2. If you are trying to catch a wild cat or kittens, use food over a period of time to make friends with them. DON'T (unless they are badly injured) take young wild kittens away from their mother. Their chances of survival without their mother are slim and even if they do survive, their development will be compromised without the benefit of mother's milk. Kittens should be a minimum of 8 weeks old before they are taken from their mother. DON'T( unless the cat is badly injured) take a mother away from her kittens - they will die of starvation and dehydration.
3. Any rescued orphaned wild kittens will need to be fed Di-Vetelact formula every 2-4 hours and their bowels stimulated and faecal matter removed as well (which is what their mother would do) otherwise their development may be arrested and/or they will develop internal problems which can kill them in their first year of life. Consult a vet if you are not sure how to care for young orphaned kittens.
4. We recommend the use of a plastic medium sized dog transport crate to catch wild cats. Take it with you and place a food bowl in it at the back. Let the cats get used to going in it for a few days and stand nearby, getting closer each day. Once they will readily go inside and you can stand next to it while they're eating, quickly close and lock the door. They may jump around for a minute but should settle down quickly.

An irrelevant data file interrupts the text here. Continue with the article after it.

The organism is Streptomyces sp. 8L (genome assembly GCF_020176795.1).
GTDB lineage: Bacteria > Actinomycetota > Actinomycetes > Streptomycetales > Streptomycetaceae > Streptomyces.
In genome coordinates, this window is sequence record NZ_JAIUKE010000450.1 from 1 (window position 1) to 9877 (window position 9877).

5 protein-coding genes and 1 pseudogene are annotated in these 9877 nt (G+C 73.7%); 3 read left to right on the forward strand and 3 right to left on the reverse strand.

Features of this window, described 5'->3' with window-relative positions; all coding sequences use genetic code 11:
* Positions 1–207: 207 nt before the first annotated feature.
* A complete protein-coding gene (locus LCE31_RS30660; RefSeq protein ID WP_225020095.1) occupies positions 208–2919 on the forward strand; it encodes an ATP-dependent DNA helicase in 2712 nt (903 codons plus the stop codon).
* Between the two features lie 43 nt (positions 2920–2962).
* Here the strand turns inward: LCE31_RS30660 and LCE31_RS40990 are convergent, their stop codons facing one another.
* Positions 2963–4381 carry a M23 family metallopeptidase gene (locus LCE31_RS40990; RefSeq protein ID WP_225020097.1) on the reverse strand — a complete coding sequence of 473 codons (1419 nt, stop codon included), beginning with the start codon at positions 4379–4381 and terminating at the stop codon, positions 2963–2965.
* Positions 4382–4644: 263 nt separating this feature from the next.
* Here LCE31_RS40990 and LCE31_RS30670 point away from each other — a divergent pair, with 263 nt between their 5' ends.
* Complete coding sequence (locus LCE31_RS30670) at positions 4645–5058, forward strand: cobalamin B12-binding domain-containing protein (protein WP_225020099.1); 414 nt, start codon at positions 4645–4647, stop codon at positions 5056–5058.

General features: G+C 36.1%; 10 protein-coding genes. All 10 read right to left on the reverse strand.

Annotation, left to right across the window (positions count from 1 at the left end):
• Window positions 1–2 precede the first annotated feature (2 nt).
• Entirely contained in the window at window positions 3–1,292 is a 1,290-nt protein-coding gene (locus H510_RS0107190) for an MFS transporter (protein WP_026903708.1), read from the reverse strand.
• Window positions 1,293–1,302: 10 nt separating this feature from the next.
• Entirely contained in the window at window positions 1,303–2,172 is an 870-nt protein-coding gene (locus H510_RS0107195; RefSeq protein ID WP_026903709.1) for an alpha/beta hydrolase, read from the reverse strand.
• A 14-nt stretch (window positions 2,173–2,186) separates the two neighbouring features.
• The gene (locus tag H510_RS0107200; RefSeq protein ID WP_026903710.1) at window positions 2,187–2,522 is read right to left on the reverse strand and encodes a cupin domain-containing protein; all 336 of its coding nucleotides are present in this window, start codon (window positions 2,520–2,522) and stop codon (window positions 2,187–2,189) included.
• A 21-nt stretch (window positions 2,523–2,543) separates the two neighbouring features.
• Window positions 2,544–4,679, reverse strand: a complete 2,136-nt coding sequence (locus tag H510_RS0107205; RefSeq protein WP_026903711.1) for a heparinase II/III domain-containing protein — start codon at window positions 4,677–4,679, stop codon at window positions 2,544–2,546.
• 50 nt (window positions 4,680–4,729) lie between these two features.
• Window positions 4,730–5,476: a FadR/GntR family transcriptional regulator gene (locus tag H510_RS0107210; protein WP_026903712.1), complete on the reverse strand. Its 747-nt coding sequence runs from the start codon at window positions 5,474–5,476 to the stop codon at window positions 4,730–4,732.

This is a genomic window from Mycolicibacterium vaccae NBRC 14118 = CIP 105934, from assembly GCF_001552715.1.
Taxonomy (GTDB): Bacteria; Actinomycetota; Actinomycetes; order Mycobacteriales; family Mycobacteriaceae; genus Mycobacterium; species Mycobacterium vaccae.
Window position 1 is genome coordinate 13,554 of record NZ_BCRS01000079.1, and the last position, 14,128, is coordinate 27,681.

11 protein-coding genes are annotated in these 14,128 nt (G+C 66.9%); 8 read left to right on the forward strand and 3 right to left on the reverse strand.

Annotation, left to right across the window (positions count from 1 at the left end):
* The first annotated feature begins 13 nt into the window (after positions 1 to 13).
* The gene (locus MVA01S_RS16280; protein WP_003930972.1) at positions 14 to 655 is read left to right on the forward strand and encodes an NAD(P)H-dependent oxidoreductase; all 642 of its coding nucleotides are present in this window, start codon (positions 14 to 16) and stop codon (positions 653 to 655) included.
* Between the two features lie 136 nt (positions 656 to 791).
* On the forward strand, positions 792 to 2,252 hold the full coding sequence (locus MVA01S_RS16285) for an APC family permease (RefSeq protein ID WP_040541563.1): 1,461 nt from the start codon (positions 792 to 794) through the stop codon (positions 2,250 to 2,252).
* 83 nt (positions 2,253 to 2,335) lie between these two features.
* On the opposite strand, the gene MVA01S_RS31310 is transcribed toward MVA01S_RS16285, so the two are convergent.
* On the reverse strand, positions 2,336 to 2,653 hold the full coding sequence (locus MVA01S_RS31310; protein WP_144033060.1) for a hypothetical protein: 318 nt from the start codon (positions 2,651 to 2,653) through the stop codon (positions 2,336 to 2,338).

5. Rescued wild cats need to be kept in a large, light room with plenty of air. They must have a window or door to see out of with security grille or pet mesh or must be kept in a large outdoor enclosure. Keeping them in cages or small enclosures will make them angry, anti-social or alternatively, timid and they will take forever to settle down.
6.Cats don't like noise, they prefer peace and quiet so DON'T leave radios or TVs on for them - that sort of thing is for dogs. Wild cats are harder to tame and will become more timid when exposed to constant or frequent noise.
7.If you have other pets, then you'll need to introduce your new cat to them slowly. Best practice is to have it in its own room first so the cat can get used to all the new smells and noises etc. Then let it out to roam the house while the other pets are outside for a couple of hours each day for a few days. This also ensures the other pets will be able to see and/or meet the new cat through a screen door first. After a few days, you can let them meet each other inside the house under supervision. Once they get used to each other, you can let them meet outside under supervision until they all get along OK and don't need any supervision.
8. Please be aware that cats are unlikely to "take off" once they go outside unless they don't like their new home. If you have lots of loud noise from TVs or radios, screaming young children or loud power equipment, most cats aren't going to like it. If you have young children pulling a cat or kitten around, the animal may take off to get away from the abuse (alternatively it may become defensive or timid). If a cat likes its new home and gets plenty of love and attention and good food, its most likely going to stick around.